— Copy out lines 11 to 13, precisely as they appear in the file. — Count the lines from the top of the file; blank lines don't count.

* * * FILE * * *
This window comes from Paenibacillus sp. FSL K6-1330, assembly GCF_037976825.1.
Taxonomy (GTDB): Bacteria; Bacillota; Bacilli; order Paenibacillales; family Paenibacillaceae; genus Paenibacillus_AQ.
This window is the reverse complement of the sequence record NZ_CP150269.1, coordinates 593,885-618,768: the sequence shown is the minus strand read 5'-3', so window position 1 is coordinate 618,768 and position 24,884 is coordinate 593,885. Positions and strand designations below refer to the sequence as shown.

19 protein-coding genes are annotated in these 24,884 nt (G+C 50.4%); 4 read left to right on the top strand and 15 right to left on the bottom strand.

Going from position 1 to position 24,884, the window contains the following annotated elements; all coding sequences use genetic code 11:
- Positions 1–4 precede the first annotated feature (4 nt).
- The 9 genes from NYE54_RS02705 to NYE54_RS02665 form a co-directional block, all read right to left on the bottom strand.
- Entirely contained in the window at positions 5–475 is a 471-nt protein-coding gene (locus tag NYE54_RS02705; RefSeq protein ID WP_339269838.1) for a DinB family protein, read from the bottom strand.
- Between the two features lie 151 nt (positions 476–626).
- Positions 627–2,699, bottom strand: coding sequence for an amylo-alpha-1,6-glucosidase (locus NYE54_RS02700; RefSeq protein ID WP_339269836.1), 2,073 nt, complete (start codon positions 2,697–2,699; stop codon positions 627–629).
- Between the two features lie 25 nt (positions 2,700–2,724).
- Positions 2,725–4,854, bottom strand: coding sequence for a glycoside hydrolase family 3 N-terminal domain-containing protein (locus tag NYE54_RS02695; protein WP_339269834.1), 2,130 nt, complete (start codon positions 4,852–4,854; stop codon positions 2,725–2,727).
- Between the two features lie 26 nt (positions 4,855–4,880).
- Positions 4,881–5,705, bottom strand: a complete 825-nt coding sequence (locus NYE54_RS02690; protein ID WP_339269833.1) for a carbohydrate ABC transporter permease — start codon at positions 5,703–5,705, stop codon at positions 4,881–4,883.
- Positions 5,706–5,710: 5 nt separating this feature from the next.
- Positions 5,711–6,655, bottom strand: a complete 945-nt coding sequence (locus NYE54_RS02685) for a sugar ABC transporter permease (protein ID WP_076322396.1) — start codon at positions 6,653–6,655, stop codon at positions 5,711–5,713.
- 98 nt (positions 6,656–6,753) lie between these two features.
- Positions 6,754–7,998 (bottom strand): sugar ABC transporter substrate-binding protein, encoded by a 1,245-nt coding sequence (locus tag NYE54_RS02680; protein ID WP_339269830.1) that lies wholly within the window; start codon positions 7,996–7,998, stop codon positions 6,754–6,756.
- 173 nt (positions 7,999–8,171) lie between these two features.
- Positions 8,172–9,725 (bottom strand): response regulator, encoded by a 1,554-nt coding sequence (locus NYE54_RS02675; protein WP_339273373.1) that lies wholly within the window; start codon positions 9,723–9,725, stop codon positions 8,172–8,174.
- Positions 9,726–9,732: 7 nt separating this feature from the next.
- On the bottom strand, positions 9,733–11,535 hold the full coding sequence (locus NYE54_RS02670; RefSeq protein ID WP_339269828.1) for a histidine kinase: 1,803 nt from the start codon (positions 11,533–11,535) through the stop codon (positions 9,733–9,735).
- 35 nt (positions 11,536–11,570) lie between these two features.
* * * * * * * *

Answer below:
- Between the two features lie 25 nt (positions 2,700–2,724).
- Positions 2,725–4,854, bottom strand: coding sequence for a glycoside hydrolase family 3 N-terminal domain-containing protein (locus tag NYE54_RS02695; protein WP_339269834.1), 2,130 nt, complete (start codon positions 4,852–4,854; stop codon positions 2,725–2,727).
- Between the two features lie 26 nt (positions 4,855–4,880).